Wednesday 26 October 2016

Seeing clearly through the anti-ageing maze

Published 26/05/2015 | 02:30

Cheap moisturiser provided as much moisture to the under-eye area as one of the most expensive brands on the market
Cheap moisturiser provided as much moisture to the under-eye area as one of the most expensive brands on the market

GP Dr Nina Hynes gives advice on anti-ageing creams and blepharitis.

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Question: I am 40 years of age and I have noticed changes in my skin. I'd like to start with a good anti-ageing cream. Do these work?

The anti-ageing industry is estimated to be worth €291.9bn worldwide and is growing steadily.

As skincare products are not considered medicinal, they are not subject to the same rigorous trials and testing that medicines must undergo.

Essentially, cosmetic companies can make all kinds of claims once they don't imply that their product has medicinal properties. With this in mind, how do you make sense of the claims made? The simple answer is that a facelift in a bottle doesn't exist.

Most creams and lotions only absorb to the superficial layers of skin and so can't repair deep down in the skin structure. A good moisturiser will plump up the skin and can smooth it out.

Cheaper moisturisers are as good as more expensive ones in this regard. Which magazine reported that cheap supermarket eye-cream provided as much moisture to the under-eye area as one of the most expensive brands on the market.

Another high-street brand couldn't keep its serum on the shelf after a study showed it did have some anti-ageing benefits. A large American study showed that, on average, anti-ageing creams reduce wrinkle depth by 10pc, which is unlikely to be visible to the naked eye.

UV protection is important to look for. Sun damage is one of the major causes of premature ageing and protecting your skin from UV rays, in winter and summer, will provide benefit over time.

Vitamin C and retinol have antioxidant properties and may be helpful in skin care products. Alpha and Beta hydroxy acids are exfoliants that can remove the upper layer old dead skin cells revealing fresher skin underneath.

Hyaluronic acid brings moisture into the skin and can have a plumping effect. The concentration of these products is low in most over-the-counter products and cost doesn't imply potency.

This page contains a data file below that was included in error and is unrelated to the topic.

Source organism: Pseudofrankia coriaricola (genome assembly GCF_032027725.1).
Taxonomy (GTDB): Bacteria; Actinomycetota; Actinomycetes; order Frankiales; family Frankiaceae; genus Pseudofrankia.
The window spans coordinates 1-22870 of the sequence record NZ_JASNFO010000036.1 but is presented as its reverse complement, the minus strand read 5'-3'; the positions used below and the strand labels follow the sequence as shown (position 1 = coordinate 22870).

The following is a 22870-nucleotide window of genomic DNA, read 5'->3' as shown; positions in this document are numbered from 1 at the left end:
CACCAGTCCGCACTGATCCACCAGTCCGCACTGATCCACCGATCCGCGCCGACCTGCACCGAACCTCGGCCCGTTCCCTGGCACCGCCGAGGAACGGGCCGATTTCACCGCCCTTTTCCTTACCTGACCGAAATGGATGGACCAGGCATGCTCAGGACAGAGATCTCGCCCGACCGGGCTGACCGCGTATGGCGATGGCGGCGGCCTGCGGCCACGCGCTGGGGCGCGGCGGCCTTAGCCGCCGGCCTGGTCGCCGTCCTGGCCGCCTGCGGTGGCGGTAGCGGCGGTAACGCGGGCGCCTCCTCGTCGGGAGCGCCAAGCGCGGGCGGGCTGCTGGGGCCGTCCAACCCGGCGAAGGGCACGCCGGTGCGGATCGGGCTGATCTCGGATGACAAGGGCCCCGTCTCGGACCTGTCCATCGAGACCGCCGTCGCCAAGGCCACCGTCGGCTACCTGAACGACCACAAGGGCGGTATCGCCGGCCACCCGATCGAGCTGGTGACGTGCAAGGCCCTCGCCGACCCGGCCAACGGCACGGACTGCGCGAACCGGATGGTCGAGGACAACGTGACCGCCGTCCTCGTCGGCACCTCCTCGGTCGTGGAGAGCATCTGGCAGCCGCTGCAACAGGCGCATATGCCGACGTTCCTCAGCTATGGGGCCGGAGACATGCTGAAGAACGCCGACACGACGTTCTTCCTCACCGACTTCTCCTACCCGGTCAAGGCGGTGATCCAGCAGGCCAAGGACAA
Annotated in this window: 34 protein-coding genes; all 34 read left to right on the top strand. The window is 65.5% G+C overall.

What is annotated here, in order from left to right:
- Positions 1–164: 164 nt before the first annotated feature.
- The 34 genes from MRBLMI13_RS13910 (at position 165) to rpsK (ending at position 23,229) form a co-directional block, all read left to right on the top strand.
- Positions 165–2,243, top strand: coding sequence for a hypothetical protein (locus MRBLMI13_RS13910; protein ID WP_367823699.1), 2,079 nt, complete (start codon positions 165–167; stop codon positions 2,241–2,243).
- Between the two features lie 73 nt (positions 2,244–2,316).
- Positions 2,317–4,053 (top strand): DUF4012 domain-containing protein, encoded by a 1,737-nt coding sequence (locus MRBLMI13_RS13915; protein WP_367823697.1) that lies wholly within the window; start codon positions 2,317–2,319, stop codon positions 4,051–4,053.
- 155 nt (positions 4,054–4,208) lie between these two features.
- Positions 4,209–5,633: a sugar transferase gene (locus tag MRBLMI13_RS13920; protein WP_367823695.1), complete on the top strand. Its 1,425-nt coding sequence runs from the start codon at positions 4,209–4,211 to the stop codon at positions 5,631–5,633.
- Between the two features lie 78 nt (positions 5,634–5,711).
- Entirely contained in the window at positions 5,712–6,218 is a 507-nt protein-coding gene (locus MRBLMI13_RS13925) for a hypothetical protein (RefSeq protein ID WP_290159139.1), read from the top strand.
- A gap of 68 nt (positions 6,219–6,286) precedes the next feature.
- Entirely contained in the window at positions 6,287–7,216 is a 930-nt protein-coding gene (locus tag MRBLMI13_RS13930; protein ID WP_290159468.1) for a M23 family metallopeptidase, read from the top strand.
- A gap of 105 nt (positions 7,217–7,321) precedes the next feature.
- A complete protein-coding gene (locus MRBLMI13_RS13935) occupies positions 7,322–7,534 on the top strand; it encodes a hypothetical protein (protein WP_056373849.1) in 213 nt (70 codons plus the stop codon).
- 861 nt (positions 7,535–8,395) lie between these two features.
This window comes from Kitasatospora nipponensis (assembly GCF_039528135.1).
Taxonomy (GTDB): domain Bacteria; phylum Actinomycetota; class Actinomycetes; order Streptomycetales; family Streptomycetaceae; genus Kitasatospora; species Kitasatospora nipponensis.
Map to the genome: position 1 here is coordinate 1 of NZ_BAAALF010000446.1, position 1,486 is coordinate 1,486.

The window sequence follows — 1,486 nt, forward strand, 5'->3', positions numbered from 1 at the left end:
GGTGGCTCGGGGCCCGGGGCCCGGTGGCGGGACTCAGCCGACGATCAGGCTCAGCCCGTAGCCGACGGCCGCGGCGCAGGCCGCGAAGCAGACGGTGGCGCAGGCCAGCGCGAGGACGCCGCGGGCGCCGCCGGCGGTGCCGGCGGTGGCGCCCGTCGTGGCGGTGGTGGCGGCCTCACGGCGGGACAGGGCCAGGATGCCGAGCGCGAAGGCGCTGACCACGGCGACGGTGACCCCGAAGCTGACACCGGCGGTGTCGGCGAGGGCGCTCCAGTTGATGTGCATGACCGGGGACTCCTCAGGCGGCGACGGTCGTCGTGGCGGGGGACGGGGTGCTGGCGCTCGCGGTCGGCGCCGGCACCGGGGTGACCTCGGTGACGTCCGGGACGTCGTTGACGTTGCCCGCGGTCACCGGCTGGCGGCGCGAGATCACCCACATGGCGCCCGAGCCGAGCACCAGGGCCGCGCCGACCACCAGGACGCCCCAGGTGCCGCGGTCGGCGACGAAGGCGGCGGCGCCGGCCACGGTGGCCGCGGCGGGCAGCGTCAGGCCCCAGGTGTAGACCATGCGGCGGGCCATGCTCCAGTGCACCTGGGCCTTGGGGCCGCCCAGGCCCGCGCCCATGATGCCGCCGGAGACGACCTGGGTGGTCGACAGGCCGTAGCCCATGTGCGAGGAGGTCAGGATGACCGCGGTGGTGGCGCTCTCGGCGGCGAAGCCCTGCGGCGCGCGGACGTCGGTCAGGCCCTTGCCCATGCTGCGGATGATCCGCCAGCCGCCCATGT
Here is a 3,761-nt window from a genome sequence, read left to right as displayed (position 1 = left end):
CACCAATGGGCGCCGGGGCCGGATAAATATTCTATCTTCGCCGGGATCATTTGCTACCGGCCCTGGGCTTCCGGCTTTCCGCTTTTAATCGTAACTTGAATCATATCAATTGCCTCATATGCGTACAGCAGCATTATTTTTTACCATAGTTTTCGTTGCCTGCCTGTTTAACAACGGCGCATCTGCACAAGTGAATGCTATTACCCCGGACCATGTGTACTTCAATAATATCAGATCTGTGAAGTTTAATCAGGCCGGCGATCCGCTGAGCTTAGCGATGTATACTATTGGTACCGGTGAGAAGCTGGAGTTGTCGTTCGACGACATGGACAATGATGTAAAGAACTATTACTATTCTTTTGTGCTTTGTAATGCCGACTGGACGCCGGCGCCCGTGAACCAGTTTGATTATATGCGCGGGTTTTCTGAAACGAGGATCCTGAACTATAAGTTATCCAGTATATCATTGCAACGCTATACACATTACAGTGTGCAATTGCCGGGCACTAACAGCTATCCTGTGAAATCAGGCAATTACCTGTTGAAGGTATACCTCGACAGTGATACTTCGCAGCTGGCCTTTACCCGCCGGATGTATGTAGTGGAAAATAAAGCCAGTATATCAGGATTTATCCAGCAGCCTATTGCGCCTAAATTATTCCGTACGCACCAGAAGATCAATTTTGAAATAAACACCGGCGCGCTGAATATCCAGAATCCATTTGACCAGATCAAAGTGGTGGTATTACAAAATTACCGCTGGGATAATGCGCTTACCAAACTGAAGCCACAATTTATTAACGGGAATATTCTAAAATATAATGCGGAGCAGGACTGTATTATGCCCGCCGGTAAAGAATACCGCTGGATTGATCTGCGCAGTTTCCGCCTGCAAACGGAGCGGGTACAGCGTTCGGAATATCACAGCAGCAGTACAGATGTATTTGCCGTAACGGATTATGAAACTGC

Many anti-ageing products have the potential to irritate the skin so those with sensitive skin should beware. Benefits from creams and lotions are short-lived and they require daily use.

The best anti-ageing routine is to avoid sun exposure, or wear effective UV protection, drink plenty water, eat well and avoid smoking and alcohol both of which age the skin prematurely.

Question: My eyelids are red and itchy all the time. I thought it was  conjunctivitis but it keeps coming back. I've tried changing mascara and make-up but nothing works. Is this an allergy and what can I do?

Dr Nina replies: The symptoms of blepharitis include redness, soreness and itching of the eyelids. The eyes may feel gritty or have a burning sensation. Sometimes, the eyelids appear greasy or may have dandruff-like discharge. The build-up of debris may cause the eyelids to become sticky with discharge.

There are three main types of blepharitis. It may be caused by a bacterial infection. Seborrhoeic dermatitis may cause the skin to become oily and scaly, causing irritation leading to blepharitis.

Meibomian blepharitis occurs when the meibomian glands don't function correctly. Meibomian glands are tiny glands located at the base of the eyelashes. They produce an oily substance that helps lubricate the lids and eye. This type of blepharitis may be accompanied by dry eyes.

The main treatment for blepharitis is regular lid hygiene. There are three important parts to this. They are heat, cleaning and massage. It is important to bathe the eyes and lids twice daily. Use cooled boiled water. This should be as warm as you can tolerate.

Place a cloth on the eyes to heat them up. Next, massage from the outer part of the eyelid towards the inner corner. Finally, cleanse the eyes. Putting a drop of baby shampoo into the water and cleansing as if you are taking off mascara will help remove the build up of oils and waxy substance.

For those who also have dry eyes, using regular eye drops may help. If a bacterial cause is likely you may be prescribed a course of antibiotic ointment. This should be applied after cleansing the lids.

There is no cure for blepharitis and it often reoccurs.

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